NASA said: ‘Several factors will determine the precise time for the flight, including modeling of local wind patterns plus measurements taken by the Mars Environmental Dynamics Analyzer (MEDA) aboard Perseverance.’  

Flying in a controlled manner on Mars will be far more difficult than flying on Earth, as the Red Planet has about one-third the gravity of Earth’s. 

Mars’ atmosphere is also just 1 per cent as dense as Earth’s at the surface. 

During Martian daytime, the planet’s surface receives only about half the amount of solar energy that reaches Earth during its daytime.

Nighttime temperatures can drop as low as minus 130°F (-90°C), which can freeze and crack unprotected electrical components. 

To survive the frigid Martian nights, it will need enough energy, generated by its solar powers, to power internal heaters. 

Perseverance hosts Ingenuity’s base station, enabling communication with mission controllers on Earth. 

Diagram showing the different components of Ingenuity. The Ingenuity Mars Helicopter was built by JPL, which also manages the technology demonstration for NASA Headquarters

The main mission of Perseverance, or ‘big friend’, as NASA calls it, is astrobiology and searching for signs of ancient microbial life on the Martian surface. 

It’s continuously sharing new images of the Red Planet, including the rock-strewn landscape that mission command used to find a take-off location for Ingenuity.   

Its primary goal is to look for ‘biosignatures’ – signs of past or present microbial life – as well as gathering rock samples.

The rover will drill into the dusty surface and gather material into titanium, germ free tubes in the vehicle’s belly.

NASA aims to gather at least 20 samples with a variety of material that can be brought back to Earth for further analysis.  

However, Perseverance is not bringing the samples back to Earth – when the rover reaches a suitable location, the tubes will dropped on the surface of Mars to be collected by a future retrieval mission, which is currently being developed.  

A multi-billion dollar project to bring back a piece of Mars to Earth will involve three separate launches and would only be successful as soon as 2031

Currently, NASA and ESA plan to launch two more spacecraft that would leave Earth in 2026 and reach Mars in 2028.

The first will deploy a small rover, which will make its way to Perseverance, pick up the filled sampling tubes and transfer them to a ‘Mars ascent vehicle’ – a small rocket.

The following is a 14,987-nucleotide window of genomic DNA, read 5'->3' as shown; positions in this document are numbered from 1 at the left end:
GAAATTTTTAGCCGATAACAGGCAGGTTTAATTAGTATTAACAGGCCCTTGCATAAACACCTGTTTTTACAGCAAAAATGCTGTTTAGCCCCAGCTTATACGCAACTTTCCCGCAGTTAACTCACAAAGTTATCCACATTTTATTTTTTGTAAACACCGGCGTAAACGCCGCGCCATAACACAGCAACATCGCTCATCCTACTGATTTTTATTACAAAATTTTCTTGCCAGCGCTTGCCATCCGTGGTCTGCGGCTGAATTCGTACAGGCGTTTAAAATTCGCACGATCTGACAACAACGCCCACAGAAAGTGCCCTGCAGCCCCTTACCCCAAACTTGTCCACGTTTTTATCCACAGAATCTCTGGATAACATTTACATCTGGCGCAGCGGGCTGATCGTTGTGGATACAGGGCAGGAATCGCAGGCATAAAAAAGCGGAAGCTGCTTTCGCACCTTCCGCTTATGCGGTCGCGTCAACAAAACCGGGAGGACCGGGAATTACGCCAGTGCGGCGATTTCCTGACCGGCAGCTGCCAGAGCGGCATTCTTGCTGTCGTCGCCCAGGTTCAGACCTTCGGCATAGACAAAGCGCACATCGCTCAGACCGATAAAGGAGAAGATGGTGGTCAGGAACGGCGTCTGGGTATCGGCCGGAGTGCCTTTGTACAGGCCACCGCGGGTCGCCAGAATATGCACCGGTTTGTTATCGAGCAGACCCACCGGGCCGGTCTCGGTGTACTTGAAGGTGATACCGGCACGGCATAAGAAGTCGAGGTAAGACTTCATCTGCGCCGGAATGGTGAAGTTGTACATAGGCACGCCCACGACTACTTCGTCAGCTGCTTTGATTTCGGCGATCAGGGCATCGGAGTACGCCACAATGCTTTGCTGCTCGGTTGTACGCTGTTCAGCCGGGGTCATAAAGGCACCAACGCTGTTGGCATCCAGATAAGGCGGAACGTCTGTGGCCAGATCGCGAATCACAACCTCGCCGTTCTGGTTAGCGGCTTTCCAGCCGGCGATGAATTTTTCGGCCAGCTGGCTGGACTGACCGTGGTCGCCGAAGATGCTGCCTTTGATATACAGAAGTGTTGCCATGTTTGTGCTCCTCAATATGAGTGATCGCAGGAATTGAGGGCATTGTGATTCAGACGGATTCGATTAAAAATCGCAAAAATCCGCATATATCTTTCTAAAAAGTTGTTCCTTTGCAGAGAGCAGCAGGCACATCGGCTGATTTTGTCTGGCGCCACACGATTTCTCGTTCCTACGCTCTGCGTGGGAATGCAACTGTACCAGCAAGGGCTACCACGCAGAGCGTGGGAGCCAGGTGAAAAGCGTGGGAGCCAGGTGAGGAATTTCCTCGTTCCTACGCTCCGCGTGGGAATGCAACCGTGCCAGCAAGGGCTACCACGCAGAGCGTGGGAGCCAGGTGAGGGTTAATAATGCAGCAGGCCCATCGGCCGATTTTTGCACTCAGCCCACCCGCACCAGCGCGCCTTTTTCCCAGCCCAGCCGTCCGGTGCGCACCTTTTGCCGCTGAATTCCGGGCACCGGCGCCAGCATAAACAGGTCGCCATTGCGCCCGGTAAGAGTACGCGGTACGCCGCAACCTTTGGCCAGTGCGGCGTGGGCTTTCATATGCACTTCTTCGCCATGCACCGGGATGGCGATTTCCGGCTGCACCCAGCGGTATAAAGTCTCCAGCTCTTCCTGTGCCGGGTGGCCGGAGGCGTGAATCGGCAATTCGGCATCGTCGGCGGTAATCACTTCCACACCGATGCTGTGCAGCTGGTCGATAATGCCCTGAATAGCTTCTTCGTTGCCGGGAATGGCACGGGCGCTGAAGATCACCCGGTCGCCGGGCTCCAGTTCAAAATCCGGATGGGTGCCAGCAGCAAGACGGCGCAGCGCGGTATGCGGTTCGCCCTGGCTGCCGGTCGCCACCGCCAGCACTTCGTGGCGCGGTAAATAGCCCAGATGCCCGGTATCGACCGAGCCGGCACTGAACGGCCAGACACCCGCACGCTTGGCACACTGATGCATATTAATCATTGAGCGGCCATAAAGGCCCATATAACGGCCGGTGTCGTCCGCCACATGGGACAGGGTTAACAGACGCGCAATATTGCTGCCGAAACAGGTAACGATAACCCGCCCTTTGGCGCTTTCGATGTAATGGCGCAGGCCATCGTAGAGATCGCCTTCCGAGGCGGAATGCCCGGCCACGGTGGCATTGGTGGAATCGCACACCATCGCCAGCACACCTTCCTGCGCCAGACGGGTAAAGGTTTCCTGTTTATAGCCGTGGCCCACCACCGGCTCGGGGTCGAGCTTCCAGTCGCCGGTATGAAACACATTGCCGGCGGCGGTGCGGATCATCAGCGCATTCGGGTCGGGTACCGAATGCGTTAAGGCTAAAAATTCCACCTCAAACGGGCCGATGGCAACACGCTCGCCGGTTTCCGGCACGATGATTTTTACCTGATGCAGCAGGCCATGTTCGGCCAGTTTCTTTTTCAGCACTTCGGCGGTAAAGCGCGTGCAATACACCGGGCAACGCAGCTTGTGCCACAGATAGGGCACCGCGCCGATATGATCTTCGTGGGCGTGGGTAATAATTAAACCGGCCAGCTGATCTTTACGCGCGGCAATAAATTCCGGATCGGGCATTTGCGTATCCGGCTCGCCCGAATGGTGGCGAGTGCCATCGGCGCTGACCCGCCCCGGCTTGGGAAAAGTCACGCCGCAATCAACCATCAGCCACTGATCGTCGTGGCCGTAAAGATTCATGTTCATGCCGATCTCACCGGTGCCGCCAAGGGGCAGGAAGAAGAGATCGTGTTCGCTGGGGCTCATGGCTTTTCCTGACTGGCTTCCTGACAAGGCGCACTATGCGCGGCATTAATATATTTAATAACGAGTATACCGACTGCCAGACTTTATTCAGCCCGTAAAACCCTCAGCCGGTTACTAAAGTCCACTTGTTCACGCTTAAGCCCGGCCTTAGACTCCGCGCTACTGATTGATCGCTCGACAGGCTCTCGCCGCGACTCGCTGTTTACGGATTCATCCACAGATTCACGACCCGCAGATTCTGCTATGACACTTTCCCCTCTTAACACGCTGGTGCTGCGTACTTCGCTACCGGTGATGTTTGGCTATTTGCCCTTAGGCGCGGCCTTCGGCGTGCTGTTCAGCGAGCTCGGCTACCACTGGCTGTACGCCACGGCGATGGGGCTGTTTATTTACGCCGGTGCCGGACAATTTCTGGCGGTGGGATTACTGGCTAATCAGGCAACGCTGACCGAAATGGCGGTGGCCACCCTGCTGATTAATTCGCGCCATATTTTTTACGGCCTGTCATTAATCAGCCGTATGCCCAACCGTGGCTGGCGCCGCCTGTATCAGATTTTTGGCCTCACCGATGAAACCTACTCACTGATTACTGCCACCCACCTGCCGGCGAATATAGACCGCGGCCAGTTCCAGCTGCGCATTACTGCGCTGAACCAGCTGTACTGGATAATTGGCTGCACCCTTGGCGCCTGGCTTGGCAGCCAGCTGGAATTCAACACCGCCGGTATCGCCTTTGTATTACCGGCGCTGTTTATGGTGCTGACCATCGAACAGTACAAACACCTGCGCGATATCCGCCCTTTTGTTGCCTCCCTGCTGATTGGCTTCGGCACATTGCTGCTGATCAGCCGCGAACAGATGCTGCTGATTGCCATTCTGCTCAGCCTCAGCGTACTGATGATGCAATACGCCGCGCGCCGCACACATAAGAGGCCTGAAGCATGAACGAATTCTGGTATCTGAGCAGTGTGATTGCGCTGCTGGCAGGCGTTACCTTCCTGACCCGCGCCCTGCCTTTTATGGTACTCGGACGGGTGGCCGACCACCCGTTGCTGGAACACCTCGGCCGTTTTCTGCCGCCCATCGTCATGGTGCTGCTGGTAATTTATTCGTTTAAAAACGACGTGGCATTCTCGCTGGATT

This rocket will blast off – in the process becoming the first object launched from the surface of Mars – and place the container into Martian orbit, meaning it will essentially be floating in space. 

At this point, the third and final spacecraft involved in the tricky operation will manoeuvre itself next to the sample container, pick it up and fly it back to Earth.

Providing its re-entry into the Earth’s atmosphere is successful, it will plummet to the ground at a military training ground in Utah in 2031, meaning the Martian samples won’t be studied for another 10 years.  


NASA’s Mars 2020 mission will search for signs of ancient life on on the Red Planet in a bid to help scientists better understand how life evolved on Earth. 

Named Perseverance, the main car-sized rover will explore an ancient river delta within the Jezero Crater, which was once filled with a 1,600ft deep lake.

It is believed that the region hosted microbial life some 3.5 to 3.9 billion years ago and the rover will examine soil samples to hunt for evidence of the life.

Nasa’s Mars 2020 rover (artist’s impression) will search for signs of ancient life on Mars in a bid to help scientists better understand how life evolved on our own planet

The $2.5 billion (£1.95 billion) Mars 2020 spaceship launched on July 30 with the rover and helicopter inside – and landed successfully on February 18, 2021.

Perseverance landed inside the crater and will collect samples that will eventually be returned to Earth for further analysis.

A second mission will fly to the planet and return the samples, perhaps by the later 2020s in partnership with the European Space Agency.

This concept art shows the Mars 2020 rover landing on the red planet via NASA’s ‘sky-crane’ system